Professor Ruth Ganss and her team are testing different drugs to improve the effect of immunotherapies in melanoma skin cancer.
Melanoma skin cancer affects more than 16,000 people in the UK each year and is now the 5th most common cancer in the UK. The introduction of immunotherapies has made a big difference to survival rates, but many people with melanoma fail to respond to the treatment.
Professor Ganss and her team are now testing several drugs to improve the effect of immunotherapies in melanoma. Because these drugs are already in clinical use the team hopes that their research can benefit melanoma patients sooner.
Professor Ruth Ganss enjoys meeting colleagues at scientific conferences all over the world and says she “indeed feels like a citizen of the world”. When she finds a bit of spare time during her travels, she enjoys going to the theatre and concerts. Back home, she loves bush walking, camping and the Australian outback.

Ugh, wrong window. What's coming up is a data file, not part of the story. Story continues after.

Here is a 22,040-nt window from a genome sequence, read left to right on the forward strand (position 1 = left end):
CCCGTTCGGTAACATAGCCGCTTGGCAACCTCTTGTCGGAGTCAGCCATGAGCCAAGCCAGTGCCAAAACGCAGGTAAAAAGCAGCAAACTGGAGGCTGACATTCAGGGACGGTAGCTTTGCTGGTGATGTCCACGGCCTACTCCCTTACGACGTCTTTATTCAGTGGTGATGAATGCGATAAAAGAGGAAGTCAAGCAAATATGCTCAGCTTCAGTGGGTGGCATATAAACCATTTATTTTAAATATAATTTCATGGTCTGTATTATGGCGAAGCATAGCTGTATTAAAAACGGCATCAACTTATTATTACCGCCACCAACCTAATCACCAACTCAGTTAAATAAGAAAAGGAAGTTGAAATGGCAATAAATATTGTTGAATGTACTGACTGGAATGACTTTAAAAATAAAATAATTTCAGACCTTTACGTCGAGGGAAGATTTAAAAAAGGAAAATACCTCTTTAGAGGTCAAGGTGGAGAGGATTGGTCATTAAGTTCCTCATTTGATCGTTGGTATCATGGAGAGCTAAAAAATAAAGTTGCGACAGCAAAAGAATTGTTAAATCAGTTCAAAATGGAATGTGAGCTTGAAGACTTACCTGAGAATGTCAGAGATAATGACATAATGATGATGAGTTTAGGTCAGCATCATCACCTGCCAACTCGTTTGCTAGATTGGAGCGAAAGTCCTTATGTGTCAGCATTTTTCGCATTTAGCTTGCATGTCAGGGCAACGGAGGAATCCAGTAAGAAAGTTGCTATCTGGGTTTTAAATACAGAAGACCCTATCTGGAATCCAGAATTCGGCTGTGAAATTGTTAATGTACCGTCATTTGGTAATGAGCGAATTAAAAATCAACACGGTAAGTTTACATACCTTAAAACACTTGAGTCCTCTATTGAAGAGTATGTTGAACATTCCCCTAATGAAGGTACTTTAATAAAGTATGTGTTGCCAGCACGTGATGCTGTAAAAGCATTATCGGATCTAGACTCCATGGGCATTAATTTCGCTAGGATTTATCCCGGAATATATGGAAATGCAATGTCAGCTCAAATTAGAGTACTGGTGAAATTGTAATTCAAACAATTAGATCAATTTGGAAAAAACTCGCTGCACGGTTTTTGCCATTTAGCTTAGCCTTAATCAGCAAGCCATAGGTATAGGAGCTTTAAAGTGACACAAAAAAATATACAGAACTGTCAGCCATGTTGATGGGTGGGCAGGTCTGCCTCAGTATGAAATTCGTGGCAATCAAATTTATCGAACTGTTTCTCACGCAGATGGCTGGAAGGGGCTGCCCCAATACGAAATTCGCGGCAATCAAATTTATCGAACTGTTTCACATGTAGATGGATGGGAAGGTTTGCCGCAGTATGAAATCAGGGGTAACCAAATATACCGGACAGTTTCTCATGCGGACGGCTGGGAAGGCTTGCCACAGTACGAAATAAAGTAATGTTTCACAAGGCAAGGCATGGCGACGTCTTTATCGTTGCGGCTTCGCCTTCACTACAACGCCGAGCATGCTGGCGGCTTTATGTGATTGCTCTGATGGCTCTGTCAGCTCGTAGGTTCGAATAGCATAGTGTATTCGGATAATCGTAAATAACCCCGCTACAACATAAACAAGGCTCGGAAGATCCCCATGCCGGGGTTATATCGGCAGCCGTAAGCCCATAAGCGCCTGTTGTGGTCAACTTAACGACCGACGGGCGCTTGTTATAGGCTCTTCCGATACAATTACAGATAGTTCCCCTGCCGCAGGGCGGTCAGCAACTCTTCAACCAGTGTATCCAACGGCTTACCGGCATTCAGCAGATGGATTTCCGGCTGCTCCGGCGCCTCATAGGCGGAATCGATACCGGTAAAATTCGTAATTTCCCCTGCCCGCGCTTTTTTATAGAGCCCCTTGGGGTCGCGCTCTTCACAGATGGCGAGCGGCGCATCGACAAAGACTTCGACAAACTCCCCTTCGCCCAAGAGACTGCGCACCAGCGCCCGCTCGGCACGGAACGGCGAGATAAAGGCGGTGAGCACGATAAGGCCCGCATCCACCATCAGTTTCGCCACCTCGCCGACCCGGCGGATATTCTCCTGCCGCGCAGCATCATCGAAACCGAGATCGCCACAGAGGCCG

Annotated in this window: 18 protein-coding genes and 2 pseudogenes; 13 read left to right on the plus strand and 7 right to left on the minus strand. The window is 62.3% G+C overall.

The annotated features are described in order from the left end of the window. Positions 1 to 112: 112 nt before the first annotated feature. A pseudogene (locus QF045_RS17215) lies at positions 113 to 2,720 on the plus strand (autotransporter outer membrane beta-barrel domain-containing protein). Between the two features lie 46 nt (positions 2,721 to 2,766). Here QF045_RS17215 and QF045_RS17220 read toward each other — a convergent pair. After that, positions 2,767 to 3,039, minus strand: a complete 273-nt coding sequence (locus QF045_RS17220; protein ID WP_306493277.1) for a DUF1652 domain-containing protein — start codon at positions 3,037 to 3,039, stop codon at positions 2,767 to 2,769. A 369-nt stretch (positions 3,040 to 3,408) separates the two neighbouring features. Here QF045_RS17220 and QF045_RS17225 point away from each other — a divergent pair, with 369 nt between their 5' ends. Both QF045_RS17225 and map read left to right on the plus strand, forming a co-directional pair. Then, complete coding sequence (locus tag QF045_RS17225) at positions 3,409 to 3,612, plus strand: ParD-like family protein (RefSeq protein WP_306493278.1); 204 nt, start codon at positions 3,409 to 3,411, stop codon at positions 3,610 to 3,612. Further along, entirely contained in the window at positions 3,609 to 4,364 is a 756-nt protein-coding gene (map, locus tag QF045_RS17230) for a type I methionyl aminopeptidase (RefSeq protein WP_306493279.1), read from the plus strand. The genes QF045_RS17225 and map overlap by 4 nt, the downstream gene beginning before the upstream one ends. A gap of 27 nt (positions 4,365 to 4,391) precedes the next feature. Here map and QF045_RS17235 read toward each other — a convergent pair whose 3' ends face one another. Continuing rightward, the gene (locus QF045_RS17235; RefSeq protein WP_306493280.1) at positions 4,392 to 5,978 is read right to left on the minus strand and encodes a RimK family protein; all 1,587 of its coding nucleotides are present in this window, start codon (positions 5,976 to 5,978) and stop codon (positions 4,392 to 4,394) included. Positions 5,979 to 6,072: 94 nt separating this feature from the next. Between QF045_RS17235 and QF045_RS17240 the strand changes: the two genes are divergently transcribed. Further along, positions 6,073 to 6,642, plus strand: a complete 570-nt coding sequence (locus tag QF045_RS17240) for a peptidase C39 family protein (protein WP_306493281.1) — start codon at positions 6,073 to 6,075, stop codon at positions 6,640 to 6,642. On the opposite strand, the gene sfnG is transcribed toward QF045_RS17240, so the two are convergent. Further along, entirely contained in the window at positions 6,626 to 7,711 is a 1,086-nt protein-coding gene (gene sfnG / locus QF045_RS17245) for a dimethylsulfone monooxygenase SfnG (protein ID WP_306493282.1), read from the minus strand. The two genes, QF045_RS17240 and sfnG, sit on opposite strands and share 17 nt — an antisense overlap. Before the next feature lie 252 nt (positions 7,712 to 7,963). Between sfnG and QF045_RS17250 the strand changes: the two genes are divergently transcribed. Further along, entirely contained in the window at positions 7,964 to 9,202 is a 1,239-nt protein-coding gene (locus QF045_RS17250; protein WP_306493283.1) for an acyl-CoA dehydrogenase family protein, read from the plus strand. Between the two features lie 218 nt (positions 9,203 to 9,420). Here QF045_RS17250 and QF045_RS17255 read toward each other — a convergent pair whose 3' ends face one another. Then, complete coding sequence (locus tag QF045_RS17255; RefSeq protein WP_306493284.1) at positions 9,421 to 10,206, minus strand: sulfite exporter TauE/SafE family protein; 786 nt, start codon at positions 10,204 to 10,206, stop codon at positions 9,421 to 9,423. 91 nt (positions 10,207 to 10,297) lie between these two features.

Despite recent breakthroughs, immunotherapy for cancer doesn’t help as many people as we would like. One of the problems is that immune cells find it difficult to reach the tumour in sufficient numbers to be effective. Blood vessels surrounding tumours are different from normal blood vessels – they help cancer cells to spread and stop immune cells from coming near the tumour.
Professor Ruth Ganss and her team identified certain drugs which help to make cancer blood vessels more normal and can help to bring immune cells to the centre of the tumour. The team is now testing these drugs in hard-to-treat melanoma skin cancers in combination with immunotherapies. As these drugs are already used in patients, the team hopes their findings will fast track their use as a treatment for melanoma.
This project is 50% co-funded by Cancer Australia.
Cancer affects most of us; it is deeply personal. My team and I thank all supporters for their trust in our research. We all share the same goal and strive to develop new treatment options for a better future.Professor Ruth Ganss
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